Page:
Teenage Mutant Ninja Turtles broke out in a big way this weekend with a stronger than expected estimated first place take of $65.0 million. It had been widely expected that Paramount's high-profile franchise re-launch would find itself in a close battle with Guardians of the Galaxy for first place this weekend, but it ultimately won this weekend's box office race with absolutely ease. Following in the footsteps of Guardians of the Galaxy last weekend, Teenage Mutant Ninja Turtles marks another high-profile surprise break-out performance. The strong performances of the two films were much needed after the relatively weak month of July at the box office.
Teenage Mutant Ninja Turtles opened a massive 168 percent stronger than the $24.26 million debut of 2007's TMNT and has already out-grossed the $54.15 million final domestic gross of that film. Without adjusting for ticket price inflation, Teenage Mutant Ninja Turtles delivered the fourth largest opening weekend performance ever in the month of August (behind only Guardians of the Galaxy, 2007's The Bourne Ultimatum and 2001's Rush Hour 2). The film took in $25.61 million on Friday (which included an estimated $4.6 million from evening shows on Thursday), fell 14 percent on Saturday to gross $22.13 million and is estimated to decline 22 percent on Sunday to gross $17.27 million. That places the film's estimated opening weekend to Friday ratio at 2.54 to 1.
The audience breakdown for Teenage Mutant Ninja Turtles skewed towards male moviegoers (61 percent) and moviegoers 25 years and older (55 percent). The film received a so-so B rating on CinemaScore.
Disney's Guardians of the Galaxy placed in a strong second with an estimated $41.53 million. The blockbuster sci-fi superhero adaptation was down 56 percent from last weekend's break-out debut. That represented a very solid second weekend hold for a film of this size, especially given the stronger than expected launch of Teenage Mutant Ninja Turtles. Guardians of the Galaxy has grossed an exceptional $175.82 million through ten days of release. That places the film an impressive 11 percent ahead of the $158.88 million ten-day take of Captain America: The Winter Soldier earlier this year (which fell 57 percent to gross $41.27 million during its second weekend of release). With its current percentage lead over Captain America: The Winter Soldier and the aid of strong word of mouth, Guardians of the Galaxy has a very strong chance at this point of eventually out-grossing The Winter Soldier to become the highest grossing release of 2014 thus far domestically.
Warner's Into the Storm debuted in third with an estimated $18.02 million. The modestly budgeted disaster film debuted towards the higher end of its modest pre-release expectations and performed respectably given the combined performances of Teenage Mutant Ninja Turtles and Guardians of the Galaxy. The film opened 74 percent stronger than the $10.34 million launch of fellow disaster film Pompeii earlier this year.
Into the Storm grossed $6.52 million on Friday (which included an estimated $0.8 million from evening shows on Thursday), decreased a slim 2 percent on Saturday to gross $6.38 million and is estimated to fall 20 percent on Sunday to gross $5.12 million. That gives the film an estimated opening weekend to Friday ratio of 2.76 to 1. The audience breakdown for Into the Storm skewed towards female moviegoers (58 percent) and heavily towards moviegoers over the age of 25 (71 percent). Like Teenage Mutant Ninja Turtles, Into the Storm also received a so-so B rating on CinemaScore.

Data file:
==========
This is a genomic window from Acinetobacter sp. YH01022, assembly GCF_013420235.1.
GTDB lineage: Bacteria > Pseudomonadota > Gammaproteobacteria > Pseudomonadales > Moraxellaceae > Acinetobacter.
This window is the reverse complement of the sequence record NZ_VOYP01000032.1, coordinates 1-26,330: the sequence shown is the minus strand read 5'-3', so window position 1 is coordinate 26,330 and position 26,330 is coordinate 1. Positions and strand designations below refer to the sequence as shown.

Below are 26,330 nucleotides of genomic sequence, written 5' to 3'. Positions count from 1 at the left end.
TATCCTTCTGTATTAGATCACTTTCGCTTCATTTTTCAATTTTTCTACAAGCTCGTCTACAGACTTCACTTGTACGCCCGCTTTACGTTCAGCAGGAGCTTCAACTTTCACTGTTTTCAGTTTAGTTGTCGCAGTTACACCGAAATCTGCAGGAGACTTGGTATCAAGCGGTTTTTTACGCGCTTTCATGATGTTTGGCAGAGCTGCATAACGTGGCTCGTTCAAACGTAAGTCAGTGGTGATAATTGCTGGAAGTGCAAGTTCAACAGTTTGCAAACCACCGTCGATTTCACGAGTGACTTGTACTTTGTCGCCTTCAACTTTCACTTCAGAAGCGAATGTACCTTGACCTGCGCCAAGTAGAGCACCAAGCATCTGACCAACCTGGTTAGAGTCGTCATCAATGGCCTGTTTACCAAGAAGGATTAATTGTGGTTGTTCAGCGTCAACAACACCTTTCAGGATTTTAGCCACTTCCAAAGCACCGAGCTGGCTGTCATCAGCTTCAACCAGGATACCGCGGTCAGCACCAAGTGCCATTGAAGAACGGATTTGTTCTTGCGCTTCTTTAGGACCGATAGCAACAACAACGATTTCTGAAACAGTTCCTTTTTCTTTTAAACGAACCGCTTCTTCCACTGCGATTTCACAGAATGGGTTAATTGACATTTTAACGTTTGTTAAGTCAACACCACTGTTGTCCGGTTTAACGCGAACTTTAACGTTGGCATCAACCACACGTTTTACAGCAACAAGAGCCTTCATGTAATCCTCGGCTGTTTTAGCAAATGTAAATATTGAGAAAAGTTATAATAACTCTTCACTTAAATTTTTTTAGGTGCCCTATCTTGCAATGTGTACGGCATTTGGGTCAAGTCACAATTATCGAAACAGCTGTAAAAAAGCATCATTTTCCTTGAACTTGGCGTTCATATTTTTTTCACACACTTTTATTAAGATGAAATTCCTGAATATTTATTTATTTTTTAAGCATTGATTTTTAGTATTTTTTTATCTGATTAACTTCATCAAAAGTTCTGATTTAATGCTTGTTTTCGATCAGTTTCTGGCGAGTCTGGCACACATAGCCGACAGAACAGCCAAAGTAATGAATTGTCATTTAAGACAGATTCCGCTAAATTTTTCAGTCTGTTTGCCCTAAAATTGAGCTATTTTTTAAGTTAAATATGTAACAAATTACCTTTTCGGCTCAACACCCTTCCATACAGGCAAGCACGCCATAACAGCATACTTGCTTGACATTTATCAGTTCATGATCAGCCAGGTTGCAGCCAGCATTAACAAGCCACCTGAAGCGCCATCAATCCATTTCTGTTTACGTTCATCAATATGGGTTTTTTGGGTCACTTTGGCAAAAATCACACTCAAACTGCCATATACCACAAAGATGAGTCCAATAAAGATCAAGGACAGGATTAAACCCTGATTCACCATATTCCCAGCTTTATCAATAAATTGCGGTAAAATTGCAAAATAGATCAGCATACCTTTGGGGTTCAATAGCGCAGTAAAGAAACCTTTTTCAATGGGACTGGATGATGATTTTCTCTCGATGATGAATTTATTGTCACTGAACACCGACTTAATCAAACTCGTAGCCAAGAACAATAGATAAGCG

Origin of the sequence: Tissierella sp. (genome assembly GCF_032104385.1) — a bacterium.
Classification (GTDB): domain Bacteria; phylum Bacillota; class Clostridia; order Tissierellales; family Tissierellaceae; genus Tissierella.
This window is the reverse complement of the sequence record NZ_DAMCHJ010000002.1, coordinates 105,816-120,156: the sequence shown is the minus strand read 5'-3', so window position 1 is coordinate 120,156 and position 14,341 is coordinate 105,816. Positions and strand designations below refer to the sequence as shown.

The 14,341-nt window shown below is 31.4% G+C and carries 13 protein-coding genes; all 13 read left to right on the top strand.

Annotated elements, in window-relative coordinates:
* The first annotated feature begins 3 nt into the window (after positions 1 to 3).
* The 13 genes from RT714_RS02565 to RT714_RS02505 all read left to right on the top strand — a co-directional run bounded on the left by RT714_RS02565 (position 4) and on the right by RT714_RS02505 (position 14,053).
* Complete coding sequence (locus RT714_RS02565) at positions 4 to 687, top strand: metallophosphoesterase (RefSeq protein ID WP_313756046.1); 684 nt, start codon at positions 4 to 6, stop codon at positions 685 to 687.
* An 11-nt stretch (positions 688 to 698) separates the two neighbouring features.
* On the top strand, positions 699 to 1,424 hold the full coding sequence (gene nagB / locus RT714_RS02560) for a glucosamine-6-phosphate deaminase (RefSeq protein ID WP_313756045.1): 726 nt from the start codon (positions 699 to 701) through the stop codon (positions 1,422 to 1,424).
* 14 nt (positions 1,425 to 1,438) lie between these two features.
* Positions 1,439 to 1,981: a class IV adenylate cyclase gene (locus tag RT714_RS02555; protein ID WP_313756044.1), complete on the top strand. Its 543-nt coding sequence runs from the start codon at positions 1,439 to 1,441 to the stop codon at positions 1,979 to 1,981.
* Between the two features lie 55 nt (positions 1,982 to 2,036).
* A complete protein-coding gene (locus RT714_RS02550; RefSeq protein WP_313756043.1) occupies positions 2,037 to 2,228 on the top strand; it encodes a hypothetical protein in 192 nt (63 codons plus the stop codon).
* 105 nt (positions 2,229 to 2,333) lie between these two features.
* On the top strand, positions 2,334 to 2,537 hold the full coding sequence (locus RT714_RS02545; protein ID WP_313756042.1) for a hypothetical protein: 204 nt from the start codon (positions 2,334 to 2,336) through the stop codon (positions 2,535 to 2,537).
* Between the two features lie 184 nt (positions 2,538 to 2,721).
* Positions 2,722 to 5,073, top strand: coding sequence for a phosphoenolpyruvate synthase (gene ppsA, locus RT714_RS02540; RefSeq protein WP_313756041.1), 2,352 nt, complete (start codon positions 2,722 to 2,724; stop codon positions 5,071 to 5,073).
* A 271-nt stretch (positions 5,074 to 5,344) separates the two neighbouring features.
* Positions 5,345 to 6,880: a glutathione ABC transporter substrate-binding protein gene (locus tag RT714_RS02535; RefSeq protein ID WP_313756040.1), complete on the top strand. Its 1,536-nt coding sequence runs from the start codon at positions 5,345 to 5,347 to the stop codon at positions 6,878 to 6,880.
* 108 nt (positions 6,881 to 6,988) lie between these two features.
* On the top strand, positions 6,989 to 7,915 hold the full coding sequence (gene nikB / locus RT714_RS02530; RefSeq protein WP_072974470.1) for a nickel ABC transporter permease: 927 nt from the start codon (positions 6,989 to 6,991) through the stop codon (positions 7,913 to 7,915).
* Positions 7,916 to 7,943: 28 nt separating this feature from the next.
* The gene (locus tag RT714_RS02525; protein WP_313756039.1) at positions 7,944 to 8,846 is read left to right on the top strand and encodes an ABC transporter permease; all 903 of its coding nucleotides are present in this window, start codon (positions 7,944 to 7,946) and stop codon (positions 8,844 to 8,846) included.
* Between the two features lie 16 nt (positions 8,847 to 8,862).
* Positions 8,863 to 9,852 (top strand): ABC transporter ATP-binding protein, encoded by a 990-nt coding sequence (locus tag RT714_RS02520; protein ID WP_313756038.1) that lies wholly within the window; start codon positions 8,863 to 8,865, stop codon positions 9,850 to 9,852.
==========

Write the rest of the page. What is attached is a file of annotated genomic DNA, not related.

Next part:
The Hundred-Foot Journey also opened in line with its modest expectations this weekend with an estimated fourth place debut of $11.12 million. The modestly budgeted drama from Disney and DreamWorks served as counter-programing to all of the fan-driven event films currently in the marketplace. The Hundred-Foot Journey opened slightly ahead of the $10.52 million start of Million Dollar Arm earlier this year.
The Hundred-Foot Journey opened with an estimated $3.65 million on Friday, increased 18 percent on Saturday to gross $4.30 million and is estimated to fall 26 percent on Sunday to gross $3.17 million. That gives the film an estimated opening weekend to Friday ratio of 3.05 to 1. The audience breakdown for the film skewed towards female moviegoers (59 percent) and heavily towards moviegoers 26 years and older (87 percent). The Hundred-Foot Journey received a strong A rating on CinemaScore and will hope to hold up well throughout the month of August, in part from continuing the serve as counter-programming to the month's current and upcoming fan-driven releases.
Universal's Lucy rounded out the weekend's top five with an estimated $9.33 million. The modestly budgeted sci-fi action film starring Scarlett Johansson was down 49 percent from last weekend. While the film's holding power thus far hasn't been the greatest, Lucy continues to exceed expectations and is now on the verge of reaching the $100 million domestic milestone with a 17-day take of $97.35 million.
Lionsgate's Step Up All In was off to a disappointing sixth place start with an estimated $6.58 million. The fifth installment of the dance film franchise debuted below its already modest expectations and a disappointing 44 percent below the $11.73 million debut of 2012's Step Up Revolution. Step Up All In received a B+ rating on CinemaScore. It should be noted that the film is performing significantly stronger overseas than it is domestically.